The Courier News from Blytheville, Arkansas on September 11, 1954 · Page 3
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The Courier News from Blytheville, Arkansas · Page 3

Blytheville, Arkansas
Issue Date:
Saturday, September 11, 1954
Page 3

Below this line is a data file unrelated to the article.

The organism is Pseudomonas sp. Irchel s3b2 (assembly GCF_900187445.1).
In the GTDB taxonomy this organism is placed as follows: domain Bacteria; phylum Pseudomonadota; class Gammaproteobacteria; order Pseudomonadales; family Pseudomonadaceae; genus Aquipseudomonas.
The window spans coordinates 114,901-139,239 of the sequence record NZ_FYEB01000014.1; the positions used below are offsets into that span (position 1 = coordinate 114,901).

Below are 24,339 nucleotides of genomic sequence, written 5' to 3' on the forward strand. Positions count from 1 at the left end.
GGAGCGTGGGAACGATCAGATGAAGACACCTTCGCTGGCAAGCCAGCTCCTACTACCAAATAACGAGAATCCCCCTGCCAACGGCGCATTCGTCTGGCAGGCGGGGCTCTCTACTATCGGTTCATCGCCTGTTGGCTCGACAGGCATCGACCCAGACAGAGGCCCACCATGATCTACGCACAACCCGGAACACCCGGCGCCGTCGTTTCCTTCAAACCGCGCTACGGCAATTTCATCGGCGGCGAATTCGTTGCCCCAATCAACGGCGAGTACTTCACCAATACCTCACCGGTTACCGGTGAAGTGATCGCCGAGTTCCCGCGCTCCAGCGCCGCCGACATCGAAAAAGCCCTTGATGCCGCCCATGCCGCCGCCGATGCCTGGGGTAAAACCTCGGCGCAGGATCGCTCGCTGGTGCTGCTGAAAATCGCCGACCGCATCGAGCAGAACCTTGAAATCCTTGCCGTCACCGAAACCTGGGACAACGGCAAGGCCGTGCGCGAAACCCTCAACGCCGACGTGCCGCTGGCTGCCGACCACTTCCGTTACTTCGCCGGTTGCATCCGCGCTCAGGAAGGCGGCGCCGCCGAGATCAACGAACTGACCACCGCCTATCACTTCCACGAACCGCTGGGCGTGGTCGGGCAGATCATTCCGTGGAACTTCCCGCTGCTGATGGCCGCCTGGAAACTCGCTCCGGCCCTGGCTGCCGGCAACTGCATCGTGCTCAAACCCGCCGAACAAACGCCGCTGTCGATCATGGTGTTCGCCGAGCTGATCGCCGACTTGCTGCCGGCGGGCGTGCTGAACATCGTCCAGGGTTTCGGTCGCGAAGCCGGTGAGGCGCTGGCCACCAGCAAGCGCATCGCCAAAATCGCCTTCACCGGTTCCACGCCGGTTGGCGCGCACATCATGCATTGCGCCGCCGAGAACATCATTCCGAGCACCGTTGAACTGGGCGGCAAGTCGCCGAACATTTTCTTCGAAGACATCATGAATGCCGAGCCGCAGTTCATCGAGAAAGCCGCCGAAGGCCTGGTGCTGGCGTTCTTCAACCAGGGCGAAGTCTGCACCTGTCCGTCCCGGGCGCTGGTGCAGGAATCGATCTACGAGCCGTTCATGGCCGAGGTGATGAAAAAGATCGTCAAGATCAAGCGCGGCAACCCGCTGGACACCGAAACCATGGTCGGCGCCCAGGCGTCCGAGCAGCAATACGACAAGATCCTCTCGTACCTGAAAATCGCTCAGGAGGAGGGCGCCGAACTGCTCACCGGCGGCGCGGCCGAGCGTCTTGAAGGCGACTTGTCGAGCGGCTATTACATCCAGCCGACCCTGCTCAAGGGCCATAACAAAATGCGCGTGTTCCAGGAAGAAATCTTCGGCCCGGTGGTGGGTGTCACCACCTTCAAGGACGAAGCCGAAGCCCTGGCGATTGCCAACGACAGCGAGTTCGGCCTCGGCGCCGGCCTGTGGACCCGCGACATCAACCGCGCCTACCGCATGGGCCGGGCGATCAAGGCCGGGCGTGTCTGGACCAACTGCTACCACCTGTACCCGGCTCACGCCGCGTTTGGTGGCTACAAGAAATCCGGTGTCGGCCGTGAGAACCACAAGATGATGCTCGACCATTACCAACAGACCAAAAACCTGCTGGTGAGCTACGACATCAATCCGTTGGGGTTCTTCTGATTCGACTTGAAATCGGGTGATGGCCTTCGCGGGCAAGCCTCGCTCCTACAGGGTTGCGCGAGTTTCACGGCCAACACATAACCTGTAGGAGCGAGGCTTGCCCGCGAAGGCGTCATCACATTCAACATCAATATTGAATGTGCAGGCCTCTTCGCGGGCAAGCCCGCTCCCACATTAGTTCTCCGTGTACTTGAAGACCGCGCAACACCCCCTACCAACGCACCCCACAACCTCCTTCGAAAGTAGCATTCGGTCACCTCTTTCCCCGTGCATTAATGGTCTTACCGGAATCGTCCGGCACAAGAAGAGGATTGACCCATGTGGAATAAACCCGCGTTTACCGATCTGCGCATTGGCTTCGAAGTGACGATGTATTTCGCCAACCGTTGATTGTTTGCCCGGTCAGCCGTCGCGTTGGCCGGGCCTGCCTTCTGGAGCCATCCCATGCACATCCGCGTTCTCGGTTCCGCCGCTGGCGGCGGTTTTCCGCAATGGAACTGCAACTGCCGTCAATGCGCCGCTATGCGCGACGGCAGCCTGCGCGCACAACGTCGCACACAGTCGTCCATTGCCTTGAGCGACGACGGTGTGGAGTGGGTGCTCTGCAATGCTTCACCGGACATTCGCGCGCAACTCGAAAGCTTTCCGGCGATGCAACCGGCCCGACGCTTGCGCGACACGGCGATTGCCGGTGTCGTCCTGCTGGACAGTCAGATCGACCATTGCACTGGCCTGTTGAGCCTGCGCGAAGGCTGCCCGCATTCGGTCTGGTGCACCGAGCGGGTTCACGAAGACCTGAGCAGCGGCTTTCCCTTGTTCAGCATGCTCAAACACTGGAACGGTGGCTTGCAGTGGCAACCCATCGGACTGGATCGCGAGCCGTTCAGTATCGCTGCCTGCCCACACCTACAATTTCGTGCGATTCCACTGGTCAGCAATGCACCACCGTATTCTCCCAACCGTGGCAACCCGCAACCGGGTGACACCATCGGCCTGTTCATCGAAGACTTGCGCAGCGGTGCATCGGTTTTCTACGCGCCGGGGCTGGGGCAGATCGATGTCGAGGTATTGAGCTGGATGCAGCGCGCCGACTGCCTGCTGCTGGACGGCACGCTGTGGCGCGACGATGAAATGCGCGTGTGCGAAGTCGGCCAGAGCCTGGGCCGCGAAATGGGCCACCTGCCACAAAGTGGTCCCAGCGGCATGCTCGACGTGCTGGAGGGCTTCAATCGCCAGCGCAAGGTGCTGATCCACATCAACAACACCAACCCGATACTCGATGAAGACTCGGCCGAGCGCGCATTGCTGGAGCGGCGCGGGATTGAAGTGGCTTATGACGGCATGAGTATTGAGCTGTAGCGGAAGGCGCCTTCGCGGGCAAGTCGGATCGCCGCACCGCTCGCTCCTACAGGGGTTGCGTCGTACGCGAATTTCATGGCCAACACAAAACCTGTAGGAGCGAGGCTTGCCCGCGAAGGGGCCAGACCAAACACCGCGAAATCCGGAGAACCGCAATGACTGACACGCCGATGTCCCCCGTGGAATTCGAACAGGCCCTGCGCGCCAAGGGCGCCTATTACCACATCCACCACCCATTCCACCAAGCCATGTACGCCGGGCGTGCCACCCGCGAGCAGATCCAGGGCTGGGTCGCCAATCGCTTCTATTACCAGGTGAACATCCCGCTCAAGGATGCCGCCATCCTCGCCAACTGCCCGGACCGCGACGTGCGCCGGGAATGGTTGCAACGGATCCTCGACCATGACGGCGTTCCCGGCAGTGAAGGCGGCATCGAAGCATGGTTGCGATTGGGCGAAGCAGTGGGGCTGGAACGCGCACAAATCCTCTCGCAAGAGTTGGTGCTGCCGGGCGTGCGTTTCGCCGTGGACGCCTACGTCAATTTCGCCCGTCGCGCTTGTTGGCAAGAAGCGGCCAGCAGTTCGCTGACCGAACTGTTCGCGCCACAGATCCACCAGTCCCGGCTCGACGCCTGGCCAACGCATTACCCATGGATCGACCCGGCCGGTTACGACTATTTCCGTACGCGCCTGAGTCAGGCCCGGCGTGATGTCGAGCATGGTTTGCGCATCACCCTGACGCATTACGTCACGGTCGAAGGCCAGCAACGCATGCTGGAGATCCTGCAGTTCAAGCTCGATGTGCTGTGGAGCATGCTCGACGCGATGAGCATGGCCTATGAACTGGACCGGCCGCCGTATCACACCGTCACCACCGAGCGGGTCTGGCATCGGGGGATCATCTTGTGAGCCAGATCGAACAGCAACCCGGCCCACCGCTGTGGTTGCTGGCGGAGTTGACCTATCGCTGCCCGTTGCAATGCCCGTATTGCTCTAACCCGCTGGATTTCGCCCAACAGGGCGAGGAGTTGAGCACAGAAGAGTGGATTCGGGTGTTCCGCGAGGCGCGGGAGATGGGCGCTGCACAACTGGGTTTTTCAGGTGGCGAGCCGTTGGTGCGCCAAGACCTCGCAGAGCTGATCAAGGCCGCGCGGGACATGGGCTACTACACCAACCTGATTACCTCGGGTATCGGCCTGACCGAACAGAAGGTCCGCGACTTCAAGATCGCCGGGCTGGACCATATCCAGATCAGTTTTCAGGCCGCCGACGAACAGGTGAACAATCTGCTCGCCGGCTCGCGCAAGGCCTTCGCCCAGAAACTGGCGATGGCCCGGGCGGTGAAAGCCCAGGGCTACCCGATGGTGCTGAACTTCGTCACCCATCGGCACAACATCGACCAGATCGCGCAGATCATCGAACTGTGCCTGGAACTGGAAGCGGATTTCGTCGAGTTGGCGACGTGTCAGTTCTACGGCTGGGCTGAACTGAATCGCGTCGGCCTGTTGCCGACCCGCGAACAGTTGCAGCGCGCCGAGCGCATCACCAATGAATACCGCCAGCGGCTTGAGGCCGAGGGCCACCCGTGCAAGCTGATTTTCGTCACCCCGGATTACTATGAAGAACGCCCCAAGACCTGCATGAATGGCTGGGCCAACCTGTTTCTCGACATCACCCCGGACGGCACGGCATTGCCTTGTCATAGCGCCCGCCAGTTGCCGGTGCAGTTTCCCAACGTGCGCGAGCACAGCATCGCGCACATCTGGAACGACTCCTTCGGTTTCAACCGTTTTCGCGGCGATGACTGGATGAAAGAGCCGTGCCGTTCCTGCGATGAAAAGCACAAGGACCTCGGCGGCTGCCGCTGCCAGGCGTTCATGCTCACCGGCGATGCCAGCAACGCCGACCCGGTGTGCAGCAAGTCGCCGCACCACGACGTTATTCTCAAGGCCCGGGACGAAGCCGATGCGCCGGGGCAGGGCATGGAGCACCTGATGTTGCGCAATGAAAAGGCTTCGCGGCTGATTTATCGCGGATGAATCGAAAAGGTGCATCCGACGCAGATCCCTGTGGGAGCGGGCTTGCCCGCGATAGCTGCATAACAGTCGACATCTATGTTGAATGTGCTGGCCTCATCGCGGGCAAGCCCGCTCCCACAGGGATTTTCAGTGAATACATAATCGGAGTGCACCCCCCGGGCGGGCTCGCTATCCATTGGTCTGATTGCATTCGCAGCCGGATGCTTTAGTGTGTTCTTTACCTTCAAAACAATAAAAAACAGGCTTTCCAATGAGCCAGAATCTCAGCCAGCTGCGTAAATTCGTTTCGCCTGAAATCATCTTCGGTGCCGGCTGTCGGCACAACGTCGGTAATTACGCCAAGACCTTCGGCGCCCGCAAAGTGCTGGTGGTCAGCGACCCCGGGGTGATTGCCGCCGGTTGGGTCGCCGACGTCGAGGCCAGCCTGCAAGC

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BLYTHEVILLE (ARK.) COURIER NEWS PAGE THREB PUZZLES THINGS TO DO STORIES Our World —Worn-Out Dollars Go Up in Smoke BY JENNIE A. RUSS HAVE YOU EVER wondered what becomes of dirty, tattered, torn, or just plain worn out dollar bills? They are classified as "unfit" and burned. The first step in the disposition of this money, is to put it into packages of 100 bills each. These packages are then fed to a canceling machine that cuts four elongated.diamond holes through the center of the bills. The next operation is done by a machine that has a three-foot razor-sharp knife. Here two thousand of the bills are stacked in position and are cut in two lengthwise. The lower halves are sent to the Treasury Department in Washington, D. C., and the upper halves are stored in a vault until the Federal Reserve Bank has word that the Treasury has re- ceived the lower halves. Then the upper halves are also sent to Washington. There they are burned,' and are definitely out of circulation. 'A dollar bill is short lived. It lasts only about six or seven months. Besides becoming worn and dirty, sometimes they are torn in two while in circulation. When this- happens more than two-fifths or less than three- fifths of a dollar bill usually is redeemed by a bank for 50 cents, three-fifths or more of a bill for $1.00; less than two-fifths bill is worthless. The serial numbers mean nothing in redeeming a mutilated bill. The manufacture of new money goes on constantly. The process is much like any other fine printing. Materials used are unique. Tons of money are manufactured daily by the government replace worn-out money. to Life of a dollar bill is short. It must then be burned and replaced by a new Mil. Hobby Corner]-Learn to Recognize Bird Songs NATURALISTS who claim to understand bird music tell us it is a song without words. We all know that certain songs and calls of birds are so nearly spoken, or so suggestive of words to be sung, that poet and woodsman unite in their interpretation. Even science, on occasion, accords them recognition. Take the call of the whippoorwill, for example, with his endless quavering demand for the unknown William's punishment that has earned him his name. On the other hand, there is our cheerful friend Bobwhite —no less cheerful because his confi- dent announcement may also be treated as a prophecy of bad weather. "More wet! More wet!" he cries. Then there is the owl, quite unmistakably taking an anxious —one might say a melancholy— interest in the social register: "Whoo-oo's Who-o-o?" The words that fit real songs, are usually not quite so obviously recognizable. One naturalist once collected quite a number of the more familiar ones. England and Switzerland have their cuckoos; these people love the pretty notes of the cuckoo in spring. They sing a double-note •'•'Cuckoo-oo, Cuckoo-oo." You .know how a cuckoo'clock sounds. "Cheerily—Cheerily, cheer up!" of course, belongs to the confident and optimistic robin. Everyone understands that call. "Plow it! Plow it! Hoe it! Hoe it!" advises the farmer's friend— the brown thrasher. Meanwhile the flicker adds his emphatic "Quick! Quick! Quick!" The common song sparrow, swelling his little throat pridefully, even imagines that he shares the farmer's toil. Just listen to him: "Wheat, wheat, I reap! I reap! I reap! I reap the wheat field!" He has an equal interest in another profession. He sings no less cheerily, "See! See! I think I see the preacher!" The gay little goldfinch, flashing in airy pursuit of thistledown with which to line his dainty riest, has one of the simplest, sweetest, and most unmistakable of songs. Doves may bill and coo, but he is the model lover among birds, the most dashing and the most devoted, praising in melodious repetition the charms of his less brilliant mate: "Sweet, sweet, sweet! Sweet, sweet, oh, sweet is she! None so sweet, sweet, sweet, sweet!" And there are "Caws, Caws, Caws," made by crows and hawks. Perhaps they are not music, but do they not sound like words? Something to Try-Projects, Things to ice Here are some things to make in spare time: LAPEL FOB—Make a colorful lapel fob to match your cotton dresses. Use different colored ribbon or paper and cut out little flower shapes and leaves. Assemble them in the desired pattern and fasten to the fob with circlets of cellophane tape, sticky side out. Make a loop out of a small piece of ribbon. Put top of safety pin through loop and fasten ends to the back of the fob for a fastener. BUTTERFLY PIN—Shape two pieces of milliner's wire in the form of butterfly wings, allowing a small piece of wire at each end on'the inside of the wing to be wrapped around the body. Wrap cellophane tape, sticky side out, around the wings. Use two colors of paper and cut four wings out of each color. Place the first color on both sides of the wings so it sticks to the cellophane tape. Cut various shaped openings in the second color wings so that the bottom layer will show through. Fasten these to the bottom layer. The butterfly's body is made out of a piece of wire covered with string. Stick the free end of the wing wires through the string. A safety pin is attached to the underside of the body with thread. When you start to wrap the string around the wire, allow about an-inch to remain free for the antennae. FANCY FANS—You can make very fancy fans out of any card- board fans at your house which still have the handles. Color the entire fan with water colors and allow to dry thoroughly. Find a colored picture in a magazine.. A bouquet of flowers, a scenic view, a favorite building, and a place of historical importance are suitable. Paste the picture to the front of the fan and press until dry. When the picture is dry, cover the fan with a thin coat of shellac and again let the fan dry When dry, it is ready to use. Do You Know What You Read?— Story of Frieda's Fishing Expedition THE CHALLENGE: Do you know what you read? Here is a short story about a young girl. Read it only once. Then see how many of the ten questions at the end of the story you can answer correctly. Write true or false. If from the story you can't decide ihe answer, then write N. E., which means No Evidence. "I DON'T MIND going fishing with you," said Frieda Berlins to her father, "but I can't pick garden worms. Maybe I am sorry for them." "Don't worry about that," replied her father, "I already have enough worms to catch a lot of fish." Mrs. Hilda Berlins had prepared a good lunch for her husband and daughter. And now she spoke a farewell as both were seated in their Buick. "If you catch fish, I want them cleaned. Otherwise give them away. You enjoy catching and eating fish. But I do not enjoy cleaning them. It is painful when you get fish scales in your fingers," "I promise you faithfully," said Frieda, "that if I catch any fish you will have them all cleaned. That much I can do for my darling mother." A HALF HOUR LATER Mr. Berlins stopped his car at Meadows Lake. He walked to the shack where Captain Williams rented rowboats. "How much do you get for a / MU5T CAUGHT A WHALE-/ rowboat for the day?" he asked. "A small boat is three dollars. And a big boat is two dollars." "Shouldn't it be the other way around?" protested Mr. Berlins. "Don't tell me how to run my business," snapped back the captain. "Take it or leave it." Ten minutes later, Frieda and her father were seated in a large rowboat. Mr. Berlins was using his fishing pole. But Frieda used a drop line. For two hours not a fish nibbled at the worms. Then Frieda had an idea. "I don't think the fish are very hungry. I am getting hungry. I will eat and maybe the fish will get the idea." MR. BERLINS WATCHED his daughter eat one sandwich, then a second, a third, and a fourth. And she drank a pint thermos full of warm cocoa. "The fresh air gives you an appetite," commented her father who didn't eat anything. Suddenly there was a tug at Frieda's fishing line. She tried to pull up the line but found it very heavy. "Please help me. daddy," she pleaded. "I must have caught a whale." "Whales swim in salt water, not in fresh water," corrected her father. "But I will help you. He pulled up the line and there was no fish on the hook. Instead the hook had caught around a cord that was in turn wrapped Puzzle Answers MagicTricks —Here's Stunt to Start Collection When you have a party do you sort of feel like a back number? Well, there's is something you can do! Become a magician! I am talking not only to boys but to girls. Bere is one simple trick to start with. You take out a nice, large, clean white handkerchief. You hold it up and announce very gravely, "This is a magic handkerchief. It was originally owned by Amar Plamita who ther. sold it ID Sini Goni. And 4 or the sum of five thousand dollars I nought it from a trader who recently cair.« from the Red Sea." -n you pause. All this is for what is known as "magician's effect." You are preparing the minds of your audience. Of course they don't believe you but somehow they are prepared to see something different. Now you continue and explain what is going to happen. "I am going to place a match stick right in the center of this handkerchief. The match head has been removed for safety's sake. I will fold the handkerchief and give it to any boy or girl present in this room. The person who hss the handkerchief will then break the •natch stick inside. The handkerchief w ; .ll show its magic qualities when I pronounce the ancient word. 'The broken stick! will become whole again." You fold the handkerchief and hand it to any boy or girl. In front of curious eyes the match stick is broken. Then you pronounce the magic word, "Sigo- ogis-Sigo" and hold the handkerchief up when it is open. A whole match falls to the floor! "Bow is it done?" will be the chorus to gree*t you. Every boy and girl can do this trick.. All you need is a large white handkerchief with machine sewed hems. You remove the head from a match stick and place one stick through a seam until it is in the center of the Seam. It can't be seen because it is concealed. Now when you! fold the handkerchief and give it to a boy or girl, the match stick you give them to break is the one in the seam! Simple, isn't it— that is it is simple when you know the trick. Suppose one of the "smart" boys or girls wants to examine the handkerchief. The smart magician is prepared. You simply tell them the following: "If you wish to examine the handkerchief it is evident you are an unbeliever. And Omar Kamita said that if an unbeliever touched the handkerchief after its magic was shown, then it would lose its magic. And I Would be out five thousand dollars." Things to Do'—Games, Riddles for Spare Time THIS CONTEST can be used indoors, outdoors, on camping trips, or while traveling in a car. The object is to find the colors of the rainbow in their regular order: red, orange, yellow, green, blue, violet, and to report them first. You may use colored stones if you are near a brook or gravel pit. In the house you may want to limit the area for the search so that the eutcome depends more on keen observation rather than furious activity. When you are traveling in the car, you may limit yourself to the colors of houses, including the trim, or advertising. Otherwise you may include clothing, flowers, cars—anything. However, you'll soon find it is more exciting to limit the source of your colors. The first to report the source of his color gets credit for that color. You may want to play till someone gets a double rainbow. Hiking .trip* provid* a good / / // opportunity for this activity, especially if you use wild flowers or leaves in the fall. If you are near a town, then buildings and clothing are good. * • • SOUND OFT DID YOU EVER th ; nk how many words ther* ar« for sounds made by people and animals? SBOUT is a sound made by people, NEIGB is a sound made by animals, while CRY, SBRIEK and GROAN are sounds made by both people and animals. Cross out one letter in each word below, so that what is left is a sound made by a person or an animal. Bere are two examples: If you cross out the T in STING, it will make SING. If you cross out. the K in COOK it xvill make COO, the sound of a dove. This is a very easy puzzle. So you should complete all the words in fifteen minutes or less. 1. Moon 11. Claw 2. Crackle 12. Sings 3. Shoot _ 13. Snicker 4. Mask 14. Flow 5. Stay 15. Cool 8. Crown 16. Brawl 7. Sweep 17. Hump 8. Butter 18. Berg 9. Chart ID. Bray 10. Stalk 20. Staid THE ANSWERS SOUND OFF: 1—Moo. 2— Cackle. 3—Boot. 4—Ask. 5—Say. 6—Crow. 7—Weep. 8—Utter. 9 —Chat 10—Talk. 11—Caw. 12 —Sing. 13—Nicker. 14—Low. 15 —Coo. 16—Bawl. 17—Bum. 18— Beg. 19—Bay. 20—Said. • • • RIDDLES 1. When is a girl a live wire? .2. How, by altering only the pronunciation, can you change harmless mirth into harmful crime? 3. Take fifty, add a cipher, add five, add a fifth of eight, and get the sum of human happiness. 4. What is the difference between an applie pi« and a suit of clothes? THE ANSWERS 1—When sh« is shocking. 2— By calling "man's laughter" manslaughter. 3—L-O-V-E. 4— One is cut after it is made, while tht oth«r * cut btfort it i* made. 3 ao 3IVNHO 33VHT1CO '31012 X3SLJ aaiv 3IH3 3.V3TI :sravnbs QHOA\ •guimnds loj aiders e 0} siiTB;aad }i 'as^Bj s,;t 'snij, iiaqjouB si HO :OHOMSSOHD Bat Not Blind "Blind as a bat," you say? But bats are not really blind at all. Neither are owls. Sample Puzzle Pete's Wares ACROSS 1 Not closed 5 Not open 9 On the sheltered side 10 French river 11 Unit of reluctance 12 Crimson 13 Cleopatra's snake 15 Weight of India 16 Rodent 17 Bustle 19 Affirmative reply 22 Malt beverage 23 Low haunt 25 Volcano in Sicily 27 At this place 28 Drunkards 29 Fillip DOWN 1 Rowing implement 2 Entreaty 3 Lampreys 4 Compass point 5 Thus 6 Lease 7 Employer 8 Scatter, as hay 14 Golf teacher 15 Pigpen 17 Singing voice 18 Depression 20 Paradise 21 Wheys of milk 22 Metal money 24 Cotton fibre knot. 26 While 27 High school (ab.) TRUE OR FALSE? Decide on the truth of each of these statements by Puzzle •Pete: Australia is the only continent entirely south of the equator. A firefly is not a fly at all. Carding: is another name for a system of filing cards. PICTURE WORD SQUARE Substitute a four-letter word that will describe each of the pictures in this square and you'll find your answer reads the same down as across. HE'S THEr around a cardboard box. "Maybe it is a bomb," suggested Frieda. "Cheerful thought," said Mr. Berlins as he opened the box with his knife. And then Frieda j laughed as she saw the contents. "Six cans of tuna fish! Now mother will have her fish all cleaned." QUESTIONS 1. Frieda's last name is Her- lins. 2. Frieda and her father sat is a Packard. 3. Mrs. Berlins enjoys cleaning fish. 4. They drove to Meadows Lake, father and daughter. 5. Frieda's eyes are blue, 6. A small boat rented for two dollars for the day. 7. For two hours not a fish nibbled. 8. Mr. Berlins used an expensive outfit. 9. Frieda drank cocoa. 10. There were sardines in the cans. ANSWERS 1. True 6. False 2. False 7. True 3. False 8. N. E. 4. True 9 True 5. N. E. 10. False Scoring—10 per cent for each. correct answer. If you get 100 per cent—perfect From 80 to 90 per cent, good; 60 to 70 per cent fair; if below 50 per cent, you should read with more care. Uses Matchsticks To Make Violins "TALL OAKS from littla acorns grow." So too fine violins spring from the lowly match. This is accomplished by th« expert craftsmanship of Karl Kohlbeck of Graz, Austria. Be found that dry matchsticks are highly suitable for making strin* instruments. Be does all the work by hand. The matchsticks are joined together by his own special glue and then fitted to the desired form. The handle, with its windings, is the most difficult part to make, requiring one hundred matches. Be uses 5,000 matches to build a violin and 15,000 for a guitar. Kohlbeck's product i* durable and the finished violin gives a soft, clear and mellow- sound comparable to instruments many years old. ZOO'S WHO CAN THIBTY MLES AM HQU&- STRIPE PATTERN^ LIKE rfMGER- PR|MTS> AR€ Wt u6EO FOfc CONVEYING £0005 IN THE BIG OTlf5 OF HAV£ A L!CCWS£ PUT* LStuff a long thin BALLOON with COTTON and tie the top with a SCRAMBLEGRAM Add a letter to "a measure of area" and have "a vehicle." Scramble this and add another letter for "a land measure." Repeat and have "a dairy product"; again and have "a famous opera"; and again for "a love Story." TRIANGLE Puzzle Pete his hung his triangle from COURAGE. The second word is "embellished''; third.! to join"; fourth, "proportion": { fifth, "dined"; and sixth, "a \ Greek goddess." Got it? COURAGE O u R A G Did You Know It takes about four times as i much heat to raise the temperature of water one degree as it does to warm the same weight of air one degree. All American Indians are legal citizens of the United States. Congresi mada certain the stripes in the flag of the United States would not exceel 13 in July of 1818. Pilgrimages as a Christian practice began to have increasing importance about the ninth century. A ship is launched stern first or sideways, not bow first. Sea anemones look like flowering plants but really are animals. H. AHeUco jftfr i \J THE COTTON FROM THE CENTER TOWARD THETOP AND BOTTOM .THEN VVRAPA PIPE CLEANER AROUND THE CENTER. 33JPANOTHER PJPE CLEANER THROUGH THE ONE AROUND THENECK FOR ARMS. 4.Twfst 2 cleaners together and fasten them to the bottom for legs with ADHESIVE TAPE. 5.TIEA5TRIN6 AROUND THE BOTTOM AND SLIP 2 SQUARES OF BRIGHT COLORED CLOTH OVER STRING ...ONE AT